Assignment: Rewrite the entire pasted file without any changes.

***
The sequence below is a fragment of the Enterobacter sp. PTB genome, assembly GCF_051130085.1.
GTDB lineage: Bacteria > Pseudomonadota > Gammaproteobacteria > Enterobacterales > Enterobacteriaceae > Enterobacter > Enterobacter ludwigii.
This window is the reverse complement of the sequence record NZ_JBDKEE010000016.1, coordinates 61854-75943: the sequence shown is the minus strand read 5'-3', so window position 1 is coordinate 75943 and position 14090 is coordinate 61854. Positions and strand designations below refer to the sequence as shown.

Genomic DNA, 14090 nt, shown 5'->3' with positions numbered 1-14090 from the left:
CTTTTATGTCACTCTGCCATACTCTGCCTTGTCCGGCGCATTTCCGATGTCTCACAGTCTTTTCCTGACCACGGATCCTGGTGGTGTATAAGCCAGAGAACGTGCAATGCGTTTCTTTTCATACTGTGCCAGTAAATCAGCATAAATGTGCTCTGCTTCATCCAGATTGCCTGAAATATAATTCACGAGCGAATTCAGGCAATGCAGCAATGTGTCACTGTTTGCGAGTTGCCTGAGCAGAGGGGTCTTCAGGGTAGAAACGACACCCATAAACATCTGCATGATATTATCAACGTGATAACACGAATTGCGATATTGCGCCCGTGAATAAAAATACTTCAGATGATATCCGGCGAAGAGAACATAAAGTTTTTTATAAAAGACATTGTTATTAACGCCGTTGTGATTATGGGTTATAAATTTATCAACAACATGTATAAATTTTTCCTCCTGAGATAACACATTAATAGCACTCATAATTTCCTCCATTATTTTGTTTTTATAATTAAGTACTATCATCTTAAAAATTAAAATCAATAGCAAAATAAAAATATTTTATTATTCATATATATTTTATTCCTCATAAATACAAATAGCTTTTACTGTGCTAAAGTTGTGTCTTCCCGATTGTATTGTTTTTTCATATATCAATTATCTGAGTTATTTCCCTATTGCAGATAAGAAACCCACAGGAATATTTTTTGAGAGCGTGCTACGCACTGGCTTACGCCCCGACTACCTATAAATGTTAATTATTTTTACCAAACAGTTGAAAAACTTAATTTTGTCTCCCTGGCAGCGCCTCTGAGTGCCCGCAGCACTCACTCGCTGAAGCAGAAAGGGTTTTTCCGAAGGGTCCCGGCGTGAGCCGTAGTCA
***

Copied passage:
The sequence below is a fragment of the Enterobacter sp. PTB genome, assembly GCF_051130085.1.
GTDB lineage: Bacteria > Pseudomonadota > Gammaproteobacteria > Enterobacterales > Enterobacteriaceae > Enterobacter > Enterobacter ludwigii.
This window is the reverse complement of the sequence record NZ_JBDKEE010000016.1, coordinates 61854-75943: the sequence shown is the minus strand read 5'-3', so window position 1 is coordinate 75943 and position 14090 is coordinate 61854. Positions and strand designations below refer to the sequence as shown.

Genomic DNA, 14090 nt, shown 5'->3' with positions numbered 1-14090 from the left:
CTTTTATGTCACTCTGCCATACTCTGCCTTGTCCGGCGCATTTCCGATGTCTCACAGTCTTTTCCTGACCACGGATCCTGGTGGTGTATAAGCCAGAGAACGTGCAATGCGTTTCTTTTCATACTGTGCCAGTAAATCAGCATAAATGTGCTCTGCTTCATCCAGATTGCCTGAAATATAATTCACGAGCGAATTCAGGCAATGCAGCAATGTGTCACTGTTTGCGAGTTGCCTGAGCAGAGGGGTCTTCAGGGTAGAAACGACACCCATAAACATCTGCATGATATTATCAACGTGATAACACGAATTGCGATATTGCGCCCGTGAATAAAAATACTTCAGATGATATCCGGCGAAGAGAACATAAAGTTTTTTATAAAAGACATTGTTATTAACGCCGTTGTGATTATGGGTTATAAATTTATCAACAACATGTATAAATTTTTCCTCCTGAGATAACACATTAATAGCACTCATAATTTCCTCCATTATTTTGTTTTTATAATTAAGTACTATCATCTTAAAAATTAAAATCAATAGCAAAATAAAAATATTTTATTATTCATATATATTTTATTCCTCATAAATACAAATAGCTTTTACTGTGCTAAAGTTGTGTCTTCCCGATTGTATTGTTTTTTCATATATCAATTATCTGAGTTATTTCCCTATTGCAGATAAGAAACCCACAGGAATATTTTTTGAGAGCGTGCTACGCACTGGCTTACGCCCCGACTACCTATAAATGTTAATTATTTTTACCAAACAGTTGAAAAACTTAATTTTGTCTCCCTGGCAGCGCCTCTGAGTGCCCGCAGCACTCACTCGCTGAAGCAGAAAGGGTTTTTCCGAAGGGTCCCGGCGTGAGCCGTAGTCA